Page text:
More than just a submersible rack!
Lipavi racks originated to meet the need for better space utilization during home sous vide processing. Care must be taken to make sure that water circulates freely around each individual package to meet quality and safety standards. As sous vide has grown in popularity, vessels have been required to accommodate more and more packages of more and more types of food. Lipavi was among the first to introduce sous vide racks dedicated to this requirement for utilization in the home.
Since the racks are made from high quality stainless steel, they are, of course, water proof. They are also heat proof, oven proof, and rust proof within normal limits. They can be used in the process of hot and cold smoking without becoming permanently stained or damaged. This article and series of illustrations will show a few ways Lipavi racks can be used.
For the purposes of this article, we are processing two slabs of high quality organic pork spare ribs from Carlton Farms in Oregon, USA. The folks at Carlton have been producing pork and beef since the 1950’s. They take great pride in the quality and freshness of their product, as should anyone who uses sous vide technology.
We are also processing thighs and breasts from fresh chickens that we purchased at Costco, the Foster Farms Brand. They are also of high quality, and competitively priced.
In the first slide below, the 3 lb./1.4Kg racks are removed from their packaging. The packaging that meat comes in should NEVER be used to process sous vide, because it is not intended to withstand heat, and is not manufactured to do so.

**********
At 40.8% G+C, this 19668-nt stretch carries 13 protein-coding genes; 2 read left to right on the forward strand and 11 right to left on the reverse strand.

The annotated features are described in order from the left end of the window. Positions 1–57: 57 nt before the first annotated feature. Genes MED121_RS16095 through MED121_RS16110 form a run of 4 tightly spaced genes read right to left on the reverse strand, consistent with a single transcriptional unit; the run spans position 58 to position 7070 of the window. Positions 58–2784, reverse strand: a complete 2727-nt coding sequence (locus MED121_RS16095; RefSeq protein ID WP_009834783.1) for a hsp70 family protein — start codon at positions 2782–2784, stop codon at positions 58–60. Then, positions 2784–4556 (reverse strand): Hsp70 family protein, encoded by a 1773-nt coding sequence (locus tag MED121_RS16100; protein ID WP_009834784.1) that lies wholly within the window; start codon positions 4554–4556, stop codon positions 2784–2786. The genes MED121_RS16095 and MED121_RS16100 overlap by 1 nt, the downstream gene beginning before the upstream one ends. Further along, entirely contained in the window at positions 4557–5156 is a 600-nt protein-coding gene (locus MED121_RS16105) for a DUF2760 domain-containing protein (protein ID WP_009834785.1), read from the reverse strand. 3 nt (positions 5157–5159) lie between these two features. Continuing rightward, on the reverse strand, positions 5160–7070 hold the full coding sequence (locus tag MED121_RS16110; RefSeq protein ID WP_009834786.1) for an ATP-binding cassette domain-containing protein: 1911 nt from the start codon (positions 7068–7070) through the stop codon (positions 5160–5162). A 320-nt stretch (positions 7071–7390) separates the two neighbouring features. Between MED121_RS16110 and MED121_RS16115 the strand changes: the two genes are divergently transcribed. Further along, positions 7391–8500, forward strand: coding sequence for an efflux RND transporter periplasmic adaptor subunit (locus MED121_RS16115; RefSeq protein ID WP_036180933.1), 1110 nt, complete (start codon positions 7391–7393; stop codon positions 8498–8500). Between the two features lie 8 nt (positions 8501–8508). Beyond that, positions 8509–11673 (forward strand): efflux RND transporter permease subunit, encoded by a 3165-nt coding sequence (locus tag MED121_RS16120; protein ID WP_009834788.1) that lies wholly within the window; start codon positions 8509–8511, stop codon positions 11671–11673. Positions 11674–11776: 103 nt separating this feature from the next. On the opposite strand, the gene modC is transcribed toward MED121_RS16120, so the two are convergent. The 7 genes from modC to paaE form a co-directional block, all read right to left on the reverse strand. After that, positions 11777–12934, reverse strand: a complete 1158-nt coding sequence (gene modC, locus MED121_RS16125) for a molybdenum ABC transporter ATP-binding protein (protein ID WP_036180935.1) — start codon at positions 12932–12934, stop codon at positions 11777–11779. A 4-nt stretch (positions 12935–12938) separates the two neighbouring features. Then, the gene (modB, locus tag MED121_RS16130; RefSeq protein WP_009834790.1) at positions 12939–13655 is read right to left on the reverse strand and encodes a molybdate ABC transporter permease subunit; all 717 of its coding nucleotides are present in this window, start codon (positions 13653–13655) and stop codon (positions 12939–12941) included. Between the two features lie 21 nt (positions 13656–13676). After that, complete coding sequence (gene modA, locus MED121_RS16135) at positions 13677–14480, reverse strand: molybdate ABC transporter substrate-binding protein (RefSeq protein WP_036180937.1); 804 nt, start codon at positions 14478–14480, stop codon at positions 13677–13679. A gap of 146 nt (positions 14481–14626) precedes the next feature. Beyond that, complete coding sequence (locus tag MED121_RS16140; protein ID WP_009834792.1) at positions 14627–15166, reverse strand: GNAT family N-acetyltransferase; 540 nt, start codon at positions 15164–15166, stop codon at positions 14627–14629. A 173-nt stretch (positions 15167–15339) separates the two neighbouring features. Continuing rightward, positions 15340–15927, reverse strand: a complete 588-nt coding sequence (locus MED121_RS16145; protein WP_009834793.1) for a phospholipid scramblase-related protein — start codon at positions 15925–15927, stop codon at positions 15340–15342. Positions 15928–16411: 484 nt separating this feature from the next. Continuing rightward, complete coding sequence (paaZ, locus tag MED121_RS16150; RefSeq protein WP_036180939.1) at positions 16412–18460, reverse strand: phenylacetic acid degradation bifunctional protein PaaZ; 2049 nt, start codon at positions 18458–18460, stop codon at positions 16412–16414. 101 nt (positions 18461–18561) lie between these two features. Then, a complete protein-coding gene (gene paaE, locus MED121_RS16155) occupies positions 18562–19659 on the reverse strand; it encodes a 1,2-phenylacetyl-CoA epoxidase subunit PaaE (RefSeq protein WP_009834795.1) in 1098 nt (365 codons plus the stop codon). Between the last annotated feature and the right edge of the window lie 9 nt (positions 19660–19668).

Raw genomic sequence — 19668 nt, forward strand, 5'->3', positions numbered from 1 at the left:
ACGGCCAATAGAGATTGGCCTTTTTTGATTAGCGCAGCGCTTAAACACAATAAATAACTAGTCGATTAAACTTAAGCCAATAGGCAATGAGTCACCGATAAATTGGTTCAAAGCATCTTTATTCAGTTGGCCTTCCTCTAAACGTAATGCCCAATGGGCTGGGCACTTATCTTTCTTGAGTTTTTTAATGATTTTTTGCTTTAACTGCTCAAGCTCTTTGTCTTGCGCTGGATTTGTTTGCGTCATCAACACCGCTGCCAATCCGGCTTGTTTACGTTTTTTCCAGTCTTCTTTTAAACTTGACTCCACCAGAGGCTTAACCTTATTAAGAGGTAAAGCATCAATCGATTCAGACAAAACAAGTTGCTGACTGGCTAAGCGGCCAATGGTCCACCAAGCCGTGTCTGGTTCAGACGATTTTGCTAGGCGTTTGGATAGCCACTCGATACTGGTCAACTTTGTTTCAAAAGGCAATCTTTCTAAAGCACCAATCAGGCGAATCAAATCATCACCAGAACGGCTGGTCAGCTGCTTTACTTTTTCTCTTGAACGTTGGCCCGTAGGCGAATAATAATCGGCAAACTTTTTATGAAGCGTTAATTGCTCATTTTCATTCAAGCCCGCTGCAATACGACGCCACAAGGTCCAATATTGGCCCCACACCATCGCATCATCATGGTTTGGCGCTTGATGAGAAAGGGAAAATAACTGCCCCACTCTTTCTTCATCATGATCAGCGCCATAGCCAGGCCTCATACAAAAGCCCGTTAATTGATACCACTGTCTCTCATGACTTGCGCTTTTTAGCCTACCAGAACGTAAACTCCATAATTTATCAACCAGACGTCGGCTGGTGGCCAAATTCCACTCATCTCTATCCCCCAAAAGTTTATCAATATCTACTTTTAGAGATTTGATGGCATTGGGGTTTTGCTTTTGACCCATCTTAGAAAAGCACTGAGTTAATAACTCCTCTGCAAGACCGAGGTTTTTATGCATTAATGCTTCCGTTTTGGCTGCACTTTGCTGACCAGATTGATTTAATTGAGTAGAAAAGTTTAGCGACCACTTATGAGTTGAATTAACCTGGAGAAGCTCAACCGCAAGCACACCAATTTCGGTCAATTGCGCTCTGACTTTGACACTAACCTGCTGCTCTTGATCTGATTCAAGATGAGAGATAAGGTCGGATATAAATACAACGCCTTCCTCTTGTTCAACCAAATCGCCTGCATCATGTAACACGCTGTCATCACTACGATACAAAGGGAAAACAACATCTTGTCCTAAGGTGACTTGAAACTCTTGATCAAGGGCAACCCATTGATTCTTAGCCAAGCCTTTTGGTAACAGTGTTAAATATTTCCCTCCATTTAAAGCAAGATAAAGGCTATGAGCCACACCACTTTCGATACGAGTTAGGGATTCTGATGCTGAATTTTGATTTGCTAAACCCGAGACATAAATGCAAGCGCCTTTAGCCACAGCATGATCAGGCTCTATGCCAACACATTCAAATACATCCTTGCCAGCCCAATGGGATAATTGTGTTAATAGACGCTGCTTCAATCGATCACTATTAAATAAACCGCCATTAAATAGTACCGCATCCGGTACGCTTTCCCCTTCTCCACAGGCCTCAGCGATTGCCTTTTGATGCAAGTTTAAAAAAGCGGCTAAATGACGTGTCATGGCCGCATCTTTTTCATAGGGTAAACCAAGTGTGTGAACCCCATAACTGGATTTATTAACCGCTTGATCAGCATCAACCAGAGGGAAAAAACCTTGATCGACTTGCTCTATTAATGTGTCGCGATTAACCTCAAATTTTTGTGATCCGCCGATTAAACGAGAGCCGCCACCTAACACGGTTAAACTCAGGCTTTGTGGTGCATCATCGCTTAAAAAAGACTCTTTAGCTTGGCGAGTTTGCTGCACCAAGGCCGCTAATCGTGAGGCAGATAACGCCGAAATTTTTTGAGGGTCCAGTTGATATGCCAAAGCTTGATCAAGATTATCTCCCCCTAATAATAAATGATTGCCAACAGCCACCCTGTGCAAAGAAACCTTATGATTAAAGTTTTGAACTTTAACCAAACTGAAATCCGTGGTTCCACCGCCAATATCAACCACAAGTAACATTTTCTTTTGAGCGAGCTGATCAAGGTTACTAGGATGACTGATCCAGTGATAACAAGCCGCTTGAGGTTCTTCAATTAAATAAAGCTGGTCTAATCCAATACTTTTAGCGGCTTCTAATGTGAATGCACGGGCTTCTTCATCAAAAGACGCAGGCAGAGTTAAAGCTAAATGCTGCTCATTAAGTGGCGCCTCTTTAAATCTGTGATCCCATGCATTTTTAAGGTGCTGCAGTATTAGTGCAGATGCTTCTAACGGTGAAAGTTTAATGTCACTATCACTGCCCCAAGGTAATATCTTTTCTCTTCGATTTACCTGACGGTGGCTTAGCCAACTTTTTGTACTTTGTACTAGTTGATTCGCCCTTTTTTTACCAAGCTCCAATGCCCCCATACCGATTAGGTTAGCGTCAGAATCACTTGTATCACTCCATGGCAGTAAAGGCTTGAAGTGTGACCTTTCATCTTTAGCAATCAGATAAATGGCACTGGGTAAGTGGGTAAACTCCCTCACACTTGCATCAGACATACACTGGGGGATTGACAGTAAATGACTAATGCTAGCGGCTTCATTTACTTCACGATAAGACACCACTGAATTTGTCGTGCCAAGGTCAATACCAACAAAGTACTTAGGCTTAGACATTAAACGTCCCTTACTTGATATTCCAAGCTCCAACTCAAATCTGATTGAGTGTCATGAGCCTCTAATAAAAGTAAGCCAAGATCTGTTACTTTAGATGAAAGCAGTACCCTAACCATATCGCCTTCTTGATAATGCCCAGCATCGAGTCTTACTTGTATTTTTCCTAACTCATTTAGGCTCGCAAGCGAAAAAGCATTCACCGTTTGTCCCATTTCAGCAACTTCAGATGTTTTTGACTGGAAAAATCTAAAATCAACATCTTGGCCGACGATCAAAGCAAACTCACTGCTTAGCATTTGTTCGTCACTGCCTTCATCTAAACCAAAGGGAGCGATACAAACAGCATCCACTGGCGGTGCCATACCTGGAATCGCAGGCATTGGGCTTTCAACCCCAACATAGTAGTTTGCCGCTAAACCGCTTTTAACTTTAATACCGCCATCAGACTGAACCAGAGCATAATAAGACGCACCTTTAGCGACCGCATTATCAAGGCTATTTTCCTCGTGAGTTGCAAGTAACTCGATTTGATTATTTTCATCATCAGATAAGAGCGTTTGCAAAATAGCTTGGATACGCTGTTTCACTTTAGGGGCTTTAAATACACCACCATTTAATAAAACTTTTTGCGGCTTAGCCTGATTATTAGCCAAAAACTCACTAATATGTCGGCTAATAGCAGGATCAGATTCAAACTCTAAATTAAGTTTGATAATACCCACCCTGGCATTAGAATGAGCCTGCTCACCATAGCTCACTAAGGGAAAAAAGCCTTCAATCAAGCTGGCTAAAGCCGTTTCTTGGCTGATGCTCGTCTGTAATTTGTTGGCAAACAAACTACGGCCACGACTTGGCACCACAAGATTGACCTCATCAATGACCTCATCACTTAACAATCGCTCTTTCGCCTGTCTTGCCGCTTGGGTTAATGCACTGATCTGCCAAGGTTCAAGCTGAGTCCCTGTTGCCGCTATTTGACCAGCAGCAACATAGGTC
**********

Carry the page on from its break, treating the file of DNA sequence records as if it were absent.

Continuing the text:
The meat is then either vacuum packaged or simply staged into Ziploc Freezer bags, which are rated to withstand typical sous vide temperatures. To see how to easily remove the air from a Ziploc Freezer bag, and how to process sous vide chicken, click HERE.
The size of the portion of meat may need to be reduced to fit into the dedicated bags, but sous vide technology is not size dependent. For this project we used extra large sleeves.
After sealing the pork spare ribs in bags, we processed via sous vide @
as depicted in the fifth picture in the slide above.
To see how the chicken was processed, click HERE
Cold shocking is depicted in the sixth and last slide, and it is very important. After processing, all food should be shocked cold to 70F/21C BEFORE being staged into a refrigerator–whether it was prepared via sous vide or not. The typical home refrigerator is not designed to quickly cool hot food. Perishable products in the vicinity of the hot packages can also be temperature compromised by this exposure.
Cold shocking can be done in several ways, but with Lipavi vessels and racks, you can simply remove the water in the vessel. In this case, I used a siphon, visible suspended on the faucet. Then, the vessel can be refilled with cold water and/or ice to achieve the necessary temperature.
Using Lipavi racks for storage.
Once your packages have achieved 70F/21C, they can be refrigerated. Most people leave their improvised racks in the vessel, but the wire handles on each end of Lipavi racks make removable of the whole project very easy. Simply lift out the rack, and allow to drain for a few minutes. Then, the rack, with the food still in it, can be staged into a normal sized refrigerator, as shown below in the second picture.
Hot smoking using Lipavi racks:
On day of service, remove the entire rack, and submerge the rack in hot tap water in order to dissolve the gel that forms around the proteins. This product, that we call Sous Jus™, can be saved for further processing later. For the full explanation of this, click HERE. Lay out some loose Lipavi racks on a rimmed sheet pan so that you can harvest the Sous Jus.
After the chicken and pork have drained, collect the juice from the pan and refrigerate. Lay the chicken and ribs out on parchment, this will save clean up later. Season as desired, I used a very simple rub for both meats: